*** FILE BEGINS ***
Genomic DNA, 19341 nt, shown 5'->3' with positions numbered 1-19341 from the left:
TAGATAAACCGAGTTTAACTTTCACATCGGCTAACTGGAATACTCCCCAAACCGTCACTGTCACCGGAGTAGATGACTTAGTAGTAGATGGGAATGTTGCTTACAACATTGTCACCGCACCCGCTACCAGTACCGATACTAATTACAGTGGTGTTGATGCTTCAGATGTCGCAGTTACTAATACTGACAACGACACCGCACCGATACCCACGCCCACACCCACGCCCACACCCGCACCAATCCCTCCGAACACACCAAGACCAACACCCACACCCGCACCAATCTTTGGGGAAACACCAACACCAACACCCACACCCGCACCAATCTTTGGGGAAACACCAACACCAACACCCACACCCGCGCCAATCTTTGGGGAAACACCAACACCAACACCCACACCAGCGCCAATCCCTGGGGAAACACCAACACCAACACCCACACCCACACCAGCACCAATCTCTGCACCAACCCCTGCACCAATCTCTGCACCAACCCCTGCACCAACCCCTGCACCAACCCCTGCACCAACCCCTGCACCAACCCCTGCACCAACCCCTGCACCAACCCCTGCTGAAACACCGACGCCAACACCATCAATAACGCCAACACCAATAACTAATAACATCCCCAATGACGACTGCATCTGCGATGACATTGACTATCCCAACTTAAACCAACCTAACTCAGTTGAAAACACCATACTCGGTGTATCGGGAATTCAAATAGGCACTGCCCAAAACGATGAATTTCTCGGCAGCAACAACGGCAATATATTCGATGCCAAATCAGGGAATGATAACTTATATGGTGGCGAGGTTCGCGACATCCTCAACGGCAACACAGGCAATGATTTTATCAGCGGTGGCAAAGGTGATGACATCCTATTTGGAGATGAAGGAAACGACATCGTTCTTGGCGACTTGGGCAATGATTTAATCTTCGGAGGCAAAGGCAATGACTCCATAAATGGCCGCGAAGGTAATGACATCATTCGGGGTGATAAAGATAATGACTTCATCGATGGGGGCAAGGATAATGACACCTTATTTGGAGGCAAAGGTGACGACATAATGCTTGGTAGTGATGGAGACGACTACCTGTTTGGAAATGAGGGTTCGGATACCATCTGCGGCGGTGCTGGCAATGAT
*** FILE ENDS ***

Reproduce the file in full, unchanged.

Genomic DNA, 19341 nt, shown 5'->3' with positions numbered 1-19341 from the left:
TAGATAAACCGAGTTTAACTTTCACATCGGCTAACTGGAATACTCCCCAAACCGTCACTGTCACCGGAGTAGATGACTTAGTAGTAGATGGGAATGTTGCTTACAACATTGTCACCGCACCCGCTACCAGTACCGATACTAATTACAGTGGTGTTGATGCTTCAGATGTCGCAGTTACTAATACTGACAACGACACCGCACCGATACCCACGCCCACACCCACGCCCACACCCGCACCAATCCCTCCGAACACACCAAGACCAACACCCACACCCGCACCAATCTTTGGGGAAACACCAACACCAACACCCACACCCGCACCAATCTTTGGGGAAACACCAACACCAACACCCACACCCGCGCCAATCTTTGGGGAAACACCAACACCAACACCCACACCAGCGCCAATCCCTGGGGAAACACCAACACCAACACCCACACCCACACCAGCACCAATCTCTGCACCAACCCCTGCACCAATCTCTGCACCAACCCCTGCACCAACCCCTGCACCAACCCCTGCACCAACCCCTGCACCAACCCCTGCACCAACCCCTGCACCAACCCCTGCTGAAACACCGACGCCAACACCATCAATAACGCCAACACCAATAACTAATAACATCCCCAATGACGACTGCATCTGCGATGACATTGACTATCCCAACTTAAACCAACCTAACTCAGTTGAAAACACCATACTCGGTGTATCGGGAATTCAAATAGGCACTGCCCAAAACGATGAATTTCTCGGCAGCAACAACGGCAATATATTCGATGCCAAATCAGGGAATGATAACTTATATGGTGGCGAGGTTCGCGACATCCTCAACGGCAACACAGGCAATGATTTTATCAGCGGTGGCAAAGGTGATGACATCCTATTTGGAGATGAAGGAAACGACATCGTTCTTGGCGACTTGGGCAATGATTTAATCTTCGGAGGCAAAGGCAATGACTCCATAAATGGCCGCGAAGGTAATGACATCATTCGGGGTGATAAAGATAATGACTTCATCGATGGGGGCAAGGATAATGACACCTTATTTGGAGGCAAAGGTGACGACATAATGCTTGGTAGTGATGGAGACGACTACCTGTTTGGAAATGAGGGTTCGGATACCATCTGCGGCGGTGCTGGCAATGAT